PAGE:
Contact lenses and children

Watch Video: Contact lenses and children by Kenneth Wright, MD, ...
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Contact lenses and children

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In general, we suggest switching from glasses to contacts if the patient’s motivated, when they’re around 10 to 12 years old. That said is it dangerous for a young child to have a contact? No. Babies who have cataracts and we operate, remove their lens, we often put a contact lens to replace that lens that we removed during surgery. So we have newborn babies with contact lenses. And they were those contact lenses all their life. So a contact lens itself is not really dangerous. And the problem is that it’s labor-intensive and it’s much easier just to wear glasses. So glasses are great. But if they get to that age where they’re pre-teens or teens and they really want contacts, that’s fine. They have to be responsible, they have to wash their hands, make sure everything stays clean, but the contact lens is not dangerous. One thing about contact lenses – if you’re wearing contact lenses, great. But if you get a pink eye or a red eye when you’re wearing your contact lens, you need to immediately remove the contact lens and go see an eye doctor. The reason for that is that the contact lens is a foreign body on the cornea and you can get an infection of the cornea which really can be dangerous and so if you’re contact lens user, you get a pink eye or a red eye, get the contact out and go see your eye doctor immediately.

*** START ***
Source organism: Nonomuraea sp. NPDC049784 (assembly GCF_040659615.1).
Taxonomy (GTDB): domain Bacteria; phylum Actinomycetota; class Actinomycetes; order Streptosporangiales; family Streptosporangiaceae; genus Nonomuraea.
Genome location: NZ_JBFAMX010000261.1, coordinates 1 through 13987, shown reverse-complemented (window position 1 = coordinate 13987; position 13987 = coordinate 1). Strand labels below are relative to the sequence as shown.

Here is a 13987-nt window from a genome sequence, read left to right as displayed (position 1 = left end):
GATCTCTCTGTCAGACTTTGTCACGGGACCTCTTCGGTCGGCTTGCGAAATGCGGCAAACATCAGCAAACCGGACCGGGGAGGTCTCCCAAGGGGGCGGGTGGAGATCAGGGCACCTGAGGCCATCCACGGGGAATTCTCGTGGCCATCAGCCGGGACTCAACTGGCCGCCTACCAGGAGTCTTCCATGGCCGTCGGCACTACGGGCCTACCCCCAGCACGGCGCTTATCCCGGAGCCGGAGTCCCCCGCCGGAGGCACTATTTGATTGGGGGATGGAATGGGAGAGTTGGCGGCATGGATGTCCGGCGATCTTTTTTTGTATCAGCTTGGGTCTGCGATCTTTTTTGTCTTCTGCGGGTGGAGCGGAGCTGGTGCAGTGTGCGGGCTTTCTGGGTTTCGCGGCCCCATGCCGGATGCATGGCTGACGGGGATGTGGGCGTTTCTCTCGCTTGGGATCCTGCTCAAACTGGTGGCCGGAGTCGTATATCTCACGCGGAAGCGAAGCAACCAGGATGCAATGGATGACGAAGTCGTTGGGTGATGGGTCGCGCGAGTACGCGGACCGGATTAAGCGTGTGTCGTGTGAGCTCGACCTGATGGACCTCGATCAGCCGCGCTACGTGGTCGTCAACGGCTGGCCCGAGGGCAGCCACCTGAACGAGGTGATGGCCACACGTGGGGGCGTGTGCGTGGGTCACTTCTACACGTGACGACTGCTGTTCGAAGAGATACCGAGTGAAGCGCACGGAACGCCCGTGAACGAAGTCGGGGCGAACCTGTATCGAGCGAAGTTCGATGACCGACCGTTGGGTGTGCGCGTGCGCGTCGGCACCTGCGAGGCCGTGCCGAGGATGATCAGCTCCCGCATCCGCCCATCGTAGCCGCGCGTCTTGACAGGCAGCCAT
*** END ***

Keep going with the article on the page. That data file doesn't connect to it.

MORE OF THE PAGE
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Watch Video: Contact lenses and children by Kenneth Wright, MD, ...

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Kenneth Wright, MD

Pediatric Ophthalmologist

A caring physician, Dr. Kenneth Wright is devoted to the health of children’s eyes. He is an internationally respected pediatric ophthalmologist, and is included in “The Best Doctors in America” and “Who’s Who in Medicine and Health Care.”  Dr. Wright is a Clinical Professor of Ophthalmology at the USC Keck School of Medicine.  He has developed novel surgical techniques for pediatric ophthalmology and strabismus.  Dr. Wright received his medical degree from Boston University and fellowships in pediatric ophthalmology and adult strabismus at Johns-Hopkins Hospital, Baltimore, and Children’s Hospital, Washington, DC.  Following his fellowships, he then accepted a full-time faculty member position at USC School of Medicine and Children’s Hospital of Los Angeles where he served for 10 years.  He was later appointed Director of Pediatric Ophthalmology at the Cleveland Clinic in Ohio, before returning home to Los Angeles to establish a pediatric ophthalmology and strabismus center of excellence.  

Dr. Wright has authored of over 100 published scientific papers, seven textbooks including his renowned textbook, Pediatric Ophthalmology and Strabismus and has lectured worldwide.  He founded the non-profit Wright Foundation with a mission to reduce blindness and suffering in children with eye disorders through research, education, and clinical care. He has established a pediatric eye clinic for underprivileged children.  Important to the Wright Center is the principle that patient care always comes first.  

An interesting personal note is that Dr. Wright’s youngest son developed crossed eyes as an infant requiring surgery and Dr. Wright operated on his own son.  The outcome was excellent and years later his son served in the United States Marine Corps as a top marksman.

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